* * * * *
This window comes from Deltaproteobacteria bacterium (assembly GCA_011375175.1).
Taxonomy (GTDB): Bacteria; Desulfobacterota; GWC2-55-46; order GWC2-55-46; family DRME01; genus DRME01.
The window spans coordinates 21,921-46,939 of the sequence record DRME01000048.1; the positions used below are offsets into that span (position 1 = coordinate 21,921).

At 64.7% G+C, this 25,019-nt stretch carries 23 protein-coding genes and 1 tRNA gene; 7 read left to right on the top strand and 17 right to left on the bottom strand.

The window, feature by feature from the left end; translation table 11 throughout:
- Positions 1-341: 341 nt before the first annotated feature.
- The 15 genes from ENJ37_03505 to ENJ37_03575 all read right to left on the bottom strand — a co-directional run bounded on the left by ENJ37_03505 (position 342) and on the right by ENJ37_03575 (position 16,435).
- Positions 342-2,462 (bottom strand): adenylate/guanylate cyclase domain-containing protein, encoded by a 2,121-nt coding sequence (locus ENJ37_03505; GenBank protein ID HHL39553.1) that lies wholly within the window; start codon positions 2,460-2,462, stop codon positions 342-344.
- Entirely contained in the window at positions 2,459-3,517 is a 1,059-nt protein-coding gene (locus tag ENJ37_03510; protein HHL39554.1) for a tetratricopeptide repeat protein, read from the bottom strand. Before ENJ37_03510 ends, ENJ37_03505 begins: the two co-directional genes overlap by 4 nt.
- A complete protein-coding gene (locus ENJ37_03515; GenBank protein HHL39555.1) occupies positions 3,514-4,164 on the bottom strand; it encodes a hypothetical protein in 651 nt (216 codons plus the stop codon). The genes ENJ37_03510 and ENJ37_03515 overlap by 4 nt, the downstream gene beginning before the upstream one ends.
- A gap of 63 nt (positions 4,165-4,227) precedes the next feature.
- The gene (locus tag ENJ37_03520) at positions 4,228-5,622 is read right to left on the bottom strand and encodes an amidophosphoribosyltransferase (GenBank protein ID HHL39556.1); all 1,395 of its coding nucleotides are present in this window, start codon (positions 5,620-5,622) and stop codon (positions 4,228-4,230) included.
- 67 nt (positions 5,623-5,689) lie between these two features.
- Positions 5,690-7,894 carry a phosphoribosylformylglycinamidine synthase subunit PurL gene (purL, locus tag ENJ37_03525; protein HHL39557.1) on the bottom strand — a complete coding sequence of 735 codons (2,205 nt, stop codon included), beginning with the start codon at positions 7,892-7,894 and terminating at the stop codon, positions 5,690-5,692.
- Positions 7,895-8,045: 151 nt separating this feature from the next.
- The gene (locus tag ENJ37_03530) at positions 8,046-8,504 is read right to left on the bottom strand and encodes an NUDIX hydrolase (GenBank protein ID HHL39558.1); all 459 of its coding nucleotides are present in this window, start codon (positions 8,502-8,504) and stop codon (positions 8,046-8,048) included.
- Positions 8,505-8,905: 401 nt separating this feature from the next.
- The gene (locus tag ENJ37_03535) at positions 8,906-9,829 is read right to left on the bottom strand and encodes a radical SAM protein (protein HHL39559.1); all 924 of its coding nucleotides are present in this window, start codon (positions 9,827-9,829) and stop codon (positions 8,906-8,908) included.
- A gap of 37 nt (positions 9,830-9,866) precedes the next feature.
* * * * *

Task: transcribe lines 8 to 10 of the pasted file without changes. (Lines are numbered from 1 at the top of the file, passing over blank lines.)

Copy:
- Positions 342-2,462 (bottom strand): adenylate/guanylate cyclase domain-containing protein, encoded by a 2,121-nt coding sequence (locus ENJ37_03505; GenBank protein ID HHL39553.1) that lies wholly within the window; start codon positions 2,460-2,462, stop codon positions 342-344.
- Entirely contained in the window at positions 2,459-3,517 is a 1,059-nt protein-coding gene (locus tag ENJ37_03510; protein HHL39554.1) for a tetratricopeptide repeat protein, read from the bottom strand. Before ENJ37_03510 ends, ENJ37_03505 begins: the two co-directional genes overlap by 4 nt.
- A complete protein-coding gene (locus ENJ37_03515; GenBank protein HHL39555.1) occupies positions 3,514-4,164 on the bottom strand; it encodes a hypothetical protein in 651 nt (216 codons plus the stop codon). The genes ENJ37_03510 and ENJ37_03515 overlap by 4 nt, the downstream gene beginning before the upstream one ends.